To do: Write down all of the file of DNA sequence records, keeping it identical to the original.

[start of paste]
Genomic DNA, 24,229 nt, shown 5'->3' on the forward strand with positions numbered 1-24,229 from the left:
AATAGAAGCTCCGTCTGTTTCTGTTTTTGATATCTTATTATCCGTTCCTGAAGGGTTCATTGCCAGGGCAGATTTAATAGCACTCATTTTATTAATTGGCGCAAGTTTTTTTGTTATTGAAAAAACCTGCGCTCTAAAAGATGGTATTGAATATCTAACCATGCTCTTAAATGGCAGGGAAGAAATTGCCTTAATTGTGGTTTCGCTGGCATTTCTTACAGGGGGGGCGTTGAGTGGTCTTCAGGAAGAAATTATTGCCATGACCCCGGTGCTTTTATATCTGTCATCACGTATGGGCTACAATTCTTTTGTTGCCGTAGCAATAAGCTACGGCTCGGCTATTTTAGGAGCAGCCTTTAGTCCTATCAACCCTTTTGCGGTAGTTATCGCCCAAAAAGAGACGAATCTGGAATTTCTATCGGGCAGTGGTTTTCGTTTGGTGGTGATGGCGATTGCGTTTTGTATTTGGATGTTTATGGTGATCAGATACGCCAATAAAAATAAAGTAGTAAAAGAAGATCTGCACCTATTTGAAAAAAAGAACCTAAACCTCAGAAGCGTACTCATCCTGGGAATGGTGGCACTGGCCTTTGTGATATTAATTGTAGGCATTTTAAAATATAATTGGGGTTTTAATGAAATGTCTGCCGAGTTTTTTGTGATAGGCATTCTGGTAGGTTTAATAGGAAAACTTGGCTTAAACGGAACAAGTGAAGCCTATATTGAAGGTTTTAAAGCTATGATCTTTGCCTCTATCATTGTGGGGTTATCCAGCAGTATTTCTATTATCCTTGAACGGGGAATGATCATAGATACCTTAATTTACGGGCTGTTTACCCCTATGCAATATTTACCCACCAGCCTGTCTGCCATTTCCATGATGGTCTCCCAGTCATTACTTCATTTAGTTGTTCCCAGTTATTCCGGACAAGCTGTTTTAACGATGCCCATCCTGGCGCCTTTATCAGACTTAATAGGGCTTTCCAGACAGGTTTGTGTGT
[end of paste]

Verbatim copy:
Genomic DNA, 24,229 nt, shown 5'->3' on the forward strand with positions numbered 1-24,229 from the left:
AATAGAAGCTCCGTCTGTTTCTGTTTTTGATATCTTATTATCCGTTCCTGAAGGGTTCATTGCCAGGGCAGATTTAATAGCACTCATTTTATTAATTGGCGCAAGTTTTTTTGTTATTGAAAAAACCTGCGCTCTAAAAGATGGTATTGAATATCTAACCATGCTCTTAAATGGCAGGGAAGAAATTGCCTTAATTGTGGTTTCGCTGGCATTTCTTACAGGGGGGGCGTTGAGTGGTCTTCAGGAAGAAATTATTGCCATGACCCCGGTGCTTTTATATCTGTCATCACGTATGGGCTACAATTCTTTTGTTGCCGTAGCAATAAGCTACGGCTCGGCTATTTTAGGAGCAGCCTTTAGTCCTATCAACCCTTTTGCGGTAGTTATCGCCCAAAAAGAGACGAATCTGGAATTTCTATCGGGCAGTGGTTTTCGTTTGGTGGTGATGGCGATTGCGTTTTGTATTTGGATGTTTATGGTGATCAGATACGCCAATAAAAATAAAGTAGTAAAAGAAGATCTGCACCTATTTGAAAAAAAGAACCTAAACCTCAGAAGCGTACTCATCCTGGGAATGGTGGCACTGGCCTTTGTGATATTAATTGTAGGCATTTTAAAATATAATTGGGGTTTTAATGAAATGTCTGCCGAGTTTTTTGTGATAGGCATTCTGGTAGGTTTAATAGGAAAACTTGGCTTAAACGGAACAAGTGAAGCCTATATTGAAGGTTTTAAAGCTATGATCTTTGCCTCTATCATTGTGGGGTTATCCAGCAGTATTTCTATTATCCTTGAACGGGGAATGATCATAGATACCTTAATTTACGGGCTGTTTACCCCTATGCAATATTTACCCACCAGCCTGTCTGCCATTTCCATGATGGTCTCCCAGTCATTACTTCATTTAGTTGTTCCCAGTTATTCCGGACAAGCTGTTTTAACGATGCCCATCCTGGCGCCTTTATCAGACTTAATAGGGCTTTCCAGACAGGTTTGTGTGT